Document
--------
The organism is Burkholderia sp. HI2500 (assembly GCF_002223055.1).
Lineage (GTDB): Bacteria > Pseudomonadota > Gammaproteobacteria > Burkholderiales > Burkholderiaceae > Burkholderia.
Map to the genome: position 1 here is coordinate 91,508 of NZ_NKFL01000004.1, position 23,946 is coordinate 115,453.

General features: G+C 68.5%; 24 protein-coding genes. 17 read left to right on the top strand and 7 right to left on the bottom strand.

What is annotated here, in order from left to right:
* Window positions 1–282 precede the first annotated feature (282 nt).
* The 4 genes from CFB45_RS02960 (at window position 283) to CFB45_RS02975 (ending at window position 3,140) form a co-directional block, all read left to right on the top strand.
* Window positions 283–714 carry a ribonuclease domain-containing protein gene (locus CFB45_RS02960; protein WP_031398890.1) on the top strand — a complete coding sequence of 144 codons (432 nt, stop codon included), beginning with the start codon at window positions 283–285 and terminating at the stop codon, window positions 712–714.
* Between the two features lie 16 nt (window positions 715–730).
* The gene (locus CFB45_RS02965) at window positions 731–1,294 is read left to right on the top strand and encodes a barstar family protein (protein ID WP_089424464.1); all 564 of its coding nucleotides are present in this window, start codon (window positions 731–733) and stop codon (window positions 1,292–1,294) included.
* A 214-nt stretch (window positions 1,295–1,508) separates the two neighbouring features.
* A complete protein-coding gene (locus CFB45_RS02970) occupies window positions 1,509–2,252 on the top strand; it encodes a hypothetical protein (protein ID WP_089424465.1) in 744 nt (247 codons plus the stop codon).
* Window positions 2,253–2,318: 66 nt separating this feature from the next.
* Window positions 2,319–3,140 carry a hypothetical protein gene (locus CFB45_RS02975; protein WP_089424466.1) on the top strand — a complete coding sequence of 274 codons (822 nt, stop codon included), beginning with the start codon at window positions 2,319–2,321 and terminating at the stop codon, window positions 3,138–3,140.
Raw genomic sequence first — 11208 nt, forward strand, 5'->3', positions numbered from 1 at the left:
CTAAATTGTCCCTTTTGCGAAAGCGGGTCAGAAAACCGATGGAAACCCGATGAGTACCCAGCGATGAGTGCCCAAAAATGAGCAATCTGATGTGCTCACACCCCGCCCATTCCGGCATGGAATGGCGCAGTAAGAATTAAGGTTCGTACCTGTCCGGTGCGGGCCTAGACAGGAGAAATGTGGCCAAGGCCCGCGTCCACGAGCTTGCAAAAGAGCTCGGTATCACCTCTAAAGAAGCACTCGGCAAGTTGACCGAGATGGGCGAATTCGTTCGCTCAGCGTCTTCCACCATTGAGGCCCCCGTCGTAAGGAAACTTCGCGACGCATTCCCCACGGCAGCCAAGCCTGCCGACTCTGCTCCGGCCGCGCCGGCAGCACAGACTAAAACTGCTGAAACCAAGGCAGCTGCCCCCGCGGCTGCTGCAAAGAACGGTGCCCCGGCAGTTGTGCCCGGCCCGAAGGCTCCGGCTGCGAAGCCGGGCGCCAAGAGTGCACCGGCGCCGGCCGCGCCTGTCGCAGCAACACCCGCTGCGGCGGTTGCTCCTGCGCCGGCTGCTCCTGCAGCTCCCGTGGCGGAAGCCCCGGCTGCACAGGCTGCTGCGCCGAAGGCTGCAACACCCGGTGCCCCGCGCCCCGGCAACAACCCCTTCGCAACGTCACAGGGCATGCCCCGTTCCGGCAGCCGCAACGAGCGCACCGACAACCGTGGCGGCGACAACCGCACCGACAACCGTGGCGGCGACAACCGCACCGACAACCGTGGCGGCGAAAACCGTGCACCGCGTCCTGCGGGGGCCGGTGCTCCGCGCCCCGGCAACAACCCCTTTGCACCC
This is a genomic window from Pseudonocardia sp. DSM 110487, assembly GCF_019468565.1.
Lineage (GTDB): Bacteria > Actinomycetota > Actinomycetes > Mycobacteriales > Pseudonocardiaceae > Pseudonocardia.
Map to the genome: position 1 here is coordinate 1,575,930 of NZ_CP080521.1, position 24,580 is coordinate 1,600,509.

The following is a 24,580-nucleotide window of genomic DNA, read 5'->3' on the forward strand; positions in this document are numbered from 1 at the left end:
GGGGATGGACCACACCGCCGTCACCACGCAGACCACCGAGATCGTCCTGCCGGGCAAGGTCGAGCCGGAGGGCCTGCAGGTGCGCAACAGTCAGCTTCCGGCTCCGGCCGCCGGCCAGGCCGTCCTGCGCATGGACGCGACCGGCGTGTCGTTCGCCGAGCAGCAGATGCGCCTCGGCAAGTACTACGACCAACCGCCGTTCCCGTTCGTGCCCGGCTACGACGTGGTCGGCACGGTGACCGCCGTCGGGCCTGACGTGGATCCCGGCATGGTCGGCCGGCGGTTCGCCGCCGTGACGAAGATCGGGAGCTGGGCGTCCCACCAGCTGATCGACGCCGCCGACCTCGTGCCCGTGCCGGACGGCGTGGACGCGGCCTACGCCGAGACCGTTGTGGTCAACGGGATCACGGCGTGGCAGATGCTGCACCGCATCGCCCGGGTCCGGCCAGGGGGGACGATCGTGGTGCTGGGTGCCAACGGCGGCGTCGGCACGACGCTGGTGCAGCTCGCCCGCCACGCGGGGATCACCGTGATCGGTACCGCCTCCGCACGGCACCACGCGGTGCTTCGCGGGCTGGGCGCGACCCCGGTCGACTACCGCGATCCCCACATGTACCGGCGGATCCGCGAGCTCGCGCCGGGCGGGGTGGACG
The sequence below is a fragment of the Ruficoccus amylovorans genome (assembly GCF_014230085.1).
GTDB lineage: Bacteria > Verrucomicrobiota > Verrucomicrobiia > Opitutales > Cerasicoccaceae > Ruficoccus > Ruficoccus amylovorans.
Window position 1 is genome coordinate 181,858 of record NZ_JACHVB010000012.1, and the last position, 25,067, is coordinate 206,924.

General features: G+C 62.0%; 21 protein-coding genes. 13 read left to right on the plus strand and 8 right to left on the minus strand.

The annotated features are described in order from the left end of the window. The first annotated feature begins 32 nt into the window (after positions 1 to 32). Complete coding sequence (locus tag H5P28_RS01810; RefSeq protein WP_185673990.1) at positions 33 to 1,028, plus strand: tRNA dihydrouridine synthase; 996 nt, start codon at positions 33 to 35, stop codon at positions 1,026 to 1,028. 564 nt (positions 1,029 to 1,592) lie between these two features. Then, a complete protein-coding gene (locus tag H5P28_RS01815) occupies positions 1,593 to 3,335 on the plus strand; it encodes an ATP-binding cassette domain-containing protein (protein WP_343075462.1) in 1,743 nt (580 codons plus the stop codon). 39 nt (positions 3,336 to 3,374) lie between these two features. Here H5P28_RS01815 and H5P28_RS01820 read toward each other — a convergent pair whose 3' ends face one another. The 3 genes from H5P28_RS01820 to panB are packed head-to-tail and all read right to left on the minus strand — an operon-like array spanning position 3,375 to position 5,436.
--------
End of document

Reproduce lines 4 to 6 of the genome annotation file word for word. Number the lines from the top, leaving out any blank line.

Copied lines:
General features: G+C 68.5%; 24 protein-coding genes. 17 read left to right on the top strand and 7 right to left on the bottom strand.

What is annotated here, in order from left to right:
* Window positions 1–282 precede the first annotated feature (282 nt).